We therefore challenge the constitutional and legal foundations of this Honourable court to adjudicate on this matter on the basis of the foregoing constitutional and legal history showing that illegality cannot produce legality and like Lord Denning the great English judge of all times opined “you cannot put something on nothing and expect it to stand. In fact in challenging the legality of all legal foundations of this Honourable court we make bold to state that the proper court to try the Accused persons as avowed citizens of the Southern Cameroons should in our humble opinion be the High court of Bamenda that was created under the UN Trusteeship mandate and whose jurisdiction was forced into abeyance by the post October 1961 illegalities systematically orchestrated by La Republique du Cameroun on the territory of the Southern Cameroons and its citizens.

Ground 2

“That the use of the French language as the language of proceedings before this court in this matter violates the Constitutional and Fundamental Human Rights of the Accused persons”

On the 6th of July 2015, the Accused persons were surreptitiously and without any prior notification as to the date brought before this court and the Court made an order of pre trial detention for 6 months renewable which proceedings were carried out exclusively in the French language that the Accused persons neither understand nor speak. Furthermore, since they had no prior notification that they were going to be taken to court on that day, they too had no time to inform their Counsel to be present or send a representative.

The use of the French Language in the court especially wherein the parties are English speaking violates the constitutional rights of the Accused persons on many counts; Firstly, it violates and makes nonsense of the bi-jural nature of the Cameroon judiciary given that by definitions all courts in English Speaking Cameroon ought to use the English language as the main language of the court by virtue of their geographical location west of the Mungo River. Secondly it violates the constitutional right to fair hearing as enshrined in the Preamble of the Constitution of La Republique du Cameroun as read alongside Art 65 of same. Furthermore, Cameroon is a signatory of various international Human Rights legal instruments which by virtue of Art. 45 of the Constitution take precedence over national legislation. This is the case of the International Covenant on Civil and Political Rights which in its Article 14 holds that an accused person should be tried in a language which he best understands and in an impartial tribunal wherein he has sufficient guarantees for the protection of his rights to fair hearing. These rights are also enshrined in the universal Declaration of Human Rights as well as the African Charter of human and Peoples Rights both of which have been ratified by Cameroun and promulgated into law.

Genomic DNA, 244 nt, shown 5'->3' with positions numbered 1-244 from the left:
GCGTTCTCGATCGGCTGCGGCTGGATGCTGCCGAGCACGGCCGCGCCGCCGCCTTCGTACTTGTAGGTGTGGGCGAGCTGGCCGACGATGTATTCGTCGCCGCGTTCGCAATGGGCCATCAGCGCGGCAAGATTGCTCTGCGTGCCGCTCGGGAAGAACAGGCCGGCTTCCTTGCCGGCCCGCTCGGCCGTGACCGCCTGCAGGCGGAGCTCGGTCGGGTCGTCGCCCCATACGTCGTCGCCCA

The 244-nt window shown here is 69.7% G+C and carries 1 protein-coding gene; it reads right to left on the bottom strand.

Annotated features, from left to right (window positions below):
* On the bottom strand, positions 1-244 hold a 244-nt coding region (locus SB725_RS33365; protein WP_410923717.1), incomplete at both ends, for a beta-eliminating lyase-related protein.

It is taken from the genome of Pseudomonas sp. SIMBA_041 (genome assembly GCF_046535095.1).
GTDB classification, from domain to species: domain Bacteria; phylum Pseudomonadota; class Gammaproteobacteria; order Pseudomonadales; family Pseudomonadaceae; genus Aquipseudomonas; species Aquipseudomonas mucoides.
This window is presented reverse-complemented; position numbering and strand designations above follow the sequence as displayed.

It is therefore our informed opinion that the commencement of proceedings before this Hon Court surreptitiously without any respect for the fundamental Human Rights of the Accused persons constitutes such a gross violation of these rights that is indicative of the partiality of the ensuing trial. We therefore pray you to decline jurisdiction and send the matter to the appropriate legitimate jurisdiction which is the Common law courts.

Ground 3;

“That the Accused persons are civilians who were neither carrying weapons of war nor recruiting people for war”

The Accused persons facing trial before this Hon Court as terrorists likely to be given the death sentence as per the section under which they are being charged are not military men but untrained youths, civilians who were not bearing arms or weapons of war. They were not inciting citizens or the population to overthrow the established political order or government. They did not perpetrate any crimes that instill any grievous fear in the population as such. In fact from their declarations, they should be credited with having brought to the knowledge of government in unequivocal terms the realities and level of growing discontent among the youths of English speaking extraction in La Republique du Cameroun and so rather than persecute them in the name of court marshal before the military tribunal, their pleas should be given alternative attention with a view to resolving the more serious social crisis involving their generation with a view too to avert the impending cataclysm.

In Cameroon, military tribunals still apply old French imported colonial laws such as the Code d’Instruction Criminale (Ordinance of February 1838), Ordinance No 59/91 of 31 December 1959 relating to the organization, competence and the functioning of military jurisdictions, and Ordinance 72/05 of 26 August 1972. According to Barrister Nkafu these laws, which have been repealed in France,are virtually void of human rights and freedoms

Ground 4;

“That there is a conflict of jurisdiction given that the Application for Habeas Corpus which was filed on behalf of the Accused persons since the 25th of May 2015 is still pending adjudication before the High court of Mezam Division.”